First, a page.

LOVE: "It's great if you have the time to deal with it!"
POLITICS: "It stinks!"
PUNCTUALITY: "It's great if you can be there on time!"
RELIGION: "I believe in God; there is a Supreme Being of some kind. But the Bible is a nice story to me, It was written by men, so frankly, it's open to different interpretations. You can find anything in there and fit it in to your own convenience."
SOUL: "That's just singing with feeling".
GOLD RECORDS: "Great, as long as you can get them!"
FEMALE SINGERS: "I don't feel anything about them. I feel the same way about them as I feel about male singers."
NEW YORK: "It's great! There's no place like it. It's dirty and filthy and I love it!"
THE PRESS: "It's needed. But some of the writers aren't necessarily needed!"
CHILDREN/EDUCATION: "I have two children and sometimes I really enjoy them and sometimes they're a pain in the neck! Obviously, I love them enough that I didn't go to the abortion clinic when I was pregnant on either occasion.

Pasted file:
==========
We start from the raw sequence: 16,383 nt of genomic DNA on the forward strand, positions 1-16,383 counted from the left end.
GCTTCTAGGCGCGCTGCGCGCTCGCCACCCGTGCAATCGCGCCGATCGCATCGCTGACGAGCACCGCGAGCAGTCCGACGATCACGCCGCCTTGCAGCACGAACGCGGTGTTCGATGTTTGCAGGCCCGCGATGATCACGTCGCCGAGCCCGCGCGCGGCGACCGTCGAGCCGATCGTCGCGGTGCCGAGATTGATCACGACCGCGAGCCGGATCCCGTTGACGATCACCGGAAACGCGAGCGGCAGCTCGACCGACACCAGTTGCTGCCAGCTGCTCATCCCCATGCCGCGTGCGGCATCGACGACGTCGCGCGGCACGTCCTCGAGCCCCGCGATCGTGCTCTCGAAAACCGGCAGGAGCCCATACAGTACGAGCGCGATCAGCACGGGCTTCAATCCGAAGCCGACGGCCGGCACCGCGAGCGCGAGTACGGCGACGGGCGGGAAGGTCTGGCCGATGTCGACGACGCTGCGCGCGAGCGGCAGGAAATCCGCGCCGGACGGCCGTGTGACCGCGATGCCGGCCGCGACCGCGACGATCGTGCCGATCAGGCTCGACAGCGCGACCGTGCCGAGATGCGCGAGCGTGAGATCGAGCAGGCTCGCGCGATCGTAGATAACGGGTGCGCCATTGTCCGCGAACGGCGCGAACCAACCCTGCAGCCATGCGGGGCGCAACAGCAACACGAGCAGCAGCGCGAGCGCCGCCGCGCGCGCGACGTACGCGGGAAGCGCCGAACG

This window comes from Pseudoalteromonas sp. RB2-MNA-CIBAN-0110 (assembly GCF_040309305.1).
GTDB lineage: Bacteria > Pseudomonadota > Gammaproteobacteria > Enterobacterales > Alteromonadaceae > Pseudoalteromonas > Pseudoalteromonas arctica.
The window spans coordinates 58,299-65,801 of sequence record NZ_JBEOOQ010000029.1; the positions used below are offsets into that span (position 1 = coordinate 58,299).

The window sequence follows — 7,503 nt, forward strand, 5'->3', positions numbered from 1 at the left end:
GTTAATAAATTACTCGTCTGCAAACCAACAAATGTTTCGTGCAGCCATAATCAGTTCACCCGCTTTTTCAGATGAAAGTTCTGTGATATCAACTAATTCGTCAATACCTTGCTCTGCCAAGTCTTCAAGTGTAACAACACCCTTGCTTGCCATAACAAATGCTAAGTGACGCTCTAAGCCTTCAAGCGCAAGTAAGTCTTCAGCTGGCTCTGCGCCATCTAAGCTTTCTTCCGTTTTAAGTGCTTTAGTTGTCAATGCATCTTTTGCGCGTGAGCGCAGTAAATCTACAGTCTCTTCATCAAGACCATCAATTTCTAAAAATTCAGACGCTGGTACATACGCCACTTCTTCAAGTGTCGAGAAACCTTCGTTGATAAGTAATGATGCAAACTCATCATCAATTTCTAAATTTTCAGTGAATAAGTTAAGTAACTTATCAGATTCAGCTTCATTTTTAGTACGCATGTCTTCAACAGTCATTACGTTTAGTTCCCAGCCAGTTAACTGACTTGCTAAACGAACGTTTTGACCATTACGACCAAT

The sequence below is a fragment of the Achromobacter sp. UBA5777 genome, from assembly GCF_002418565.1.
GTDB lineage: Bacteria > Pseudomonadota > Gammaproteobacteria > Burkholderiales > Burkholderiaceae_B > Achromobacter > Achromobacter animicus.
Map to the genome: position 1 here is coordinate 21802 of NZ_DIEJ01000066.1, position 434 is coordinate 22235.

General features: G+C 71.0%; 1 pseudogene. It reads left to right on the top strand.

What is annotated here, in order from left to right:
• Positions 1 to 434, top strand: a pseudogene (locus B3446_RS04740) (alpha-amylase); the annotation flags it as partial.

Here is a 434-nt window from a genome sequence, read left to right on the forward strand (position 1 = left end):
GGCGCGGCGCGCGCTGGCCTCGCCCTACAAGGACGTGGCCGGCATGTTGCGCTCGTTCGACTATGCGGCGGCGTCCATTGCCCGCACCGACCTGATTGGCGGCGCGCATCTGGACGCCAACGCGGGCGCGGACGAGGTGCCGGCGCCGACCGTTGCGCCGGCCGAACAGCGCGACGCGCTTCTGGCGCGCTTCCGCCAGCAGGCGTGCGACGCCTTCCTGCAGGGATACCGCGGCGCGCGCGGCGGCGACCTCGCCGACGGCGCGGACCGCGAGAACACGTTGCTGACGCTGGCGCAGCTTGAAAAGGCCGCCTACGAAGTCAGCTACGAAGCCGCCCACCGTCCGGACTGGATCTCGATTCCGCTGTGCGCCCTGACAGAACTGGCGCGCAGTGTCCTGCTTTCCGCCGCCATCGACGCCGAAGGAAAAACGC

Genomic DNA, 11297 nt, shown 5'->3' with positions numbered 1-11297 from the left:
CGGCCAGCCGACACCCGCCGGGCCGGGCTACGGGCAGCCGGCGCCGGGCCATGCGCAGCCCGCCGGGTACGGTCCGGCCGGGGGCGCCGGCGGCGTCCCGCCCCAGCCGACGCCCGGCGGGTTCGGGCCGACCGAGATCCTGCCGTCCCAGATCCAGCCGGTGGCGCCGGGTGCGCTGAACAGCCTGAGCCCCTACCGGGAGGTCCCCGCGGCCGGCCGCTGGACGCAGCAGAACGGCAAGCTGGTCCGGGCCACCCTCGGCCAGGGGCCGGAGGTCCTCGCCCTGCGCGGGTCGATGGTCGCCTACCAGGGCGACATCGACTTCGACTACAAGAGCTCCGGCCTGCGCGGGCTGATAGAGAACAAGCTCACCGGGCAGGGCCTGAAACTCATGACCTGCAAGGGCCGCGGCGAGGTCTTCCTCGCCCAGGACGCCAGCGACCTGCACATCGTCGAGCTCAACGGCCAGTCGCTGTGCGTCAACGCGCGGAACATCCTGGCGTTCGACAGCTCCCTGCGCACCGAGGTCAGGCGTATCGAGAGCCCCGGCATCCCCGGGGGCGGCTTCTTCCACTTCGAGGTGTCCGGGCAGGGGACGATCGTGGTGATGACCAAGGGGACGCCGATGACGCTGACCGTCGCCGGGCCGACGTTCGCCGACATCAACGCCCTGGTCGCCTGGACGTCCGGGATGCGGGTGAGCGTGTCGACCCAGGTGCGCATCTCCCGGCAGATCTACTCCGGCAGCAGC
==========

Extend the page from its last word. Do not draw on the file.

"But education in this country — it stinks! It's about time they re-grouped and stopped trying to run people through colleges so that they can pick up a diploma just like that."
About the Writer
David Nathan is the founder and CEO of SoulMusic.com and began his writing career in 1965; beginning in 1967, he was a regular contributor to Blues & Soul magazine in London before relocating to the U.S. in 1975 where he served as U.S. editor for the publication for several decades and began being known as 'The British Ambassador Of Soul.' From 1988 to 2004, he wrote prolifically for Billboard, has penned bios, produced and written liner notes for box sets and reissue CDs for over a thousand projects. He returned to London in 2009 where he has helped create SoulMusic.com Records as a leading reissue label.